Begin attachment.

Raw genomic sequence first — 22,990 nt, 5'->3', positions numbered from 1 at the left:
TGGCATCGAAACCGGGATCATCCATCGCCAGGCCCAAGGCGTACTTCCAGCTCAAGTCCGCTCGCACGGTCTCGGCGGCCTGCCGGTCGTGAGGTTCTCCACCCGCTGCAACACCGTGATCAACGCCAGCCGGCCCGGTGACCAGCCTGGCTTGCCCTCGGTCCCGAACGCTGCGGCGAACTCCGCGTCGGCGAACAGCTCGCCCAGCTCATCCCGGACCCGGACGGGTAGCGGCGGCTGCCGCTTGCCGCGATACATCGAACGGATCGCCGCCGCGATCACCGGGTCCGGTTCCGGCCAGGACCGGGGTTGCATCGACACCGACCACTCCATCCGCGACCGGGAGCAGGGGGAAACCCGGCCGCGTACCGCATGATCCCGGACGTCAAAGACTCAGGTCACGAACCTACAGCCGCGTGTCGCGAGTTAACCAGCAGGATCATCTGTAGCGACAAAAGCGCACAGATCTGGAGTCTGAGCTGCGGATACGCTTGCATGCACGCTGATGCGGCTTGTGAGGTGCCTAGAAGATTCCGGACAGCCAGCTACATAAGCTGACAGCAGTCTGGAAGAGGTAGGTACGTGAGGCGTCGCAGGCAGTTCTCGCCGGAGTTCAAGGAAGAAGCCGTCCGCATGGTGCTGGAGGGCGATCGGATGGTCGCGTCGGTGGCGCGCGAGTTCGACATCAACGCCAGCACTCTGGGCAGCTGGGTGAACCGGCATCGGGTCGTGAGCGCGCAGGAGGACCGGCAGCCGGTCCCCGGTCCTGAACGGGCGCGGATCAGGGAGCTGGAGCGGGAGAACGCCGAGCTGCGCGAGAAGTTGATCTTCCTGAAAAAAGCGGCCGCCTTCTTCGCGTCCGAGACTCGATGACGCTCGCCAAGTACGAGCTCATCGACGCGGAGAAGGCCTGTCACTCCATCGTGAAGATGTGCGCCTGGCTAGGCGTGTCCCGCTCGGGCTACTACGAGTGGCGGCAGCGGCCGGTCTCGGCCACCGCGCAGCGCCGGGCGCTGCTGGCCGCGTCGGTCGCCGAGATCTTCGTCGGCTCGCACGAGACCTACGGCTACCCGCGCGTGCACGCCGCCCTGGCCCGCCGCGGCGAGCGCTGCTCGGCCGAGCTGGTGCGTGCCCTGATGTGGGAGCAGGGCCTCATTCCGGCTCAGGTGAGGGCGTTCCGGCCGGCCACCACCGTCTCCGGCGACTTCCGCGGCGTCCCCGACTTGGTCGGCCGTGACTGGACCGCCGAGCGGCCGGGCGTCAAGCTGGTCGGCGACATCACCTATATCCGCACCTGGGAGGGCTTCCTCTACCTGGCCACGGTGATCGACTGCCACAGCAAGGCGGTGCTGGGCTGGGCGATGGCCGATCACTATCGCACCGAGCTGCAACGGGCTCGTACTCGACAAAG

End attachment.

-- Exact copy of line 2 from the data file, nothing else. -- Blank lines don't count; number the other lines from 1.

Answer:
TGGCATCGAAACCGGGATCATCCATCGCCAGGCCCAAGGCGTACTTCCAGCTCAAGTCCGCTCGCACGGTCTCGGCGGCCTGCCGGTCGTGAGGTTCTCCACCCGCTGCAACACCGTGATCAACGCCAGCCGGCCCGGTGACCAGCCTGGCTTGCCCTCGGTCCCGAACGCTGCGGCGAACTCCGCGTCGGCGAACAGCTCGCCCAGCTCATCCCGGACCCGGACGGGTAGCGGCGGCTGCCGCTTGCCGCGATACATCGAACGGATCGCCGCCGCGATCACCGGGTCCGGTTCCGGCCAGGACCGGGGTTGCATCGACACCGACCACTCCATCCGCGACCGGGAGCAGGGGGAAACCCGGCCGCGTACCGCATGATCCCGGACGTCAAAGACTCAGGTCACGAACCTACAGCCGCGTGTCGCGAGTTAACCAGCAGGATCATCTGTAGCGACAAAAGCGCACAGATCTGGAGTCTGAGCTGCGGATACGCTTGCATGCACGCTGATGCGGCTTGTGAGGTGCCTAGAAGATTCCGGACAGCCAGCTACATAAGCTGACAGCAGTCTGGAAGAGGTAGGTACGTGAGGCGTCGCAGGCAGTTCTCGCCGGAGTTCAAGGAAGAAGCCGTCCGCATGGTGCTGGAGGGCGATCGGATGGTCGCGTCGGTGGCGCGCGAGTTCGACATCAACGCCAGCACTCTGGGCAGCTGGGTGAACCGGCATCGGGTCGTGAGCGCGCAGGAGGACCGGCAGCCGGTCCCCGGTCCTGAACGGGCGCGGATCAGGGAGCTGGAGCGGGAGAACGCCGAGCTGCGCGAGAAGTTGATCTTCCTGAAAAAAGCGGCCGCCTTCTTCGCGTCCGAGACTCGATGACGCTCGCCAAGTACGAGCTCATCGACGCGGAGAAGGCCTGTCACTCCATCGTGAAGATGTGCGCCTGGCTAGGCGTGTCCCGCTCGGGCTACTACGAGTGGCGGCAGCGGCCGGTCTCGGCCACCGCGCAGCGCCGGGCGCTGCTGGCCGCGTCGGTCGCCGAGATCTTCGTCGGCTCGCACGAGACCTACGGCTACCCGCGCGTGCACGCCGCCCTGGCCCGCCGCGGCGAGCGCTGCTCGGCCGAGCTGGTGCGTGCCCTGATGTGGGAGCAGGGCCTCATTCCGGCTCAGGTGAGGGCGTTCCGGCCGGCCACCACCGTCTCCGGCGACTTCCGCGGCGTCCCCGACTTGGTCGGCCGTGACTGGACCGCCGAGCGGCCGGGCGTCAAGCTGGTCGGCGACATCACCTATATCCGCACCTGGGAGGGCTTCCTCTACCTGGCCACGGTGATCGACTGCCACAGCAAGGCGGTGCTGGGCTGGGCGATGGCCGATCACTATCGCACCGAGCTGCAACGGGCTCGTACTCGACAAAG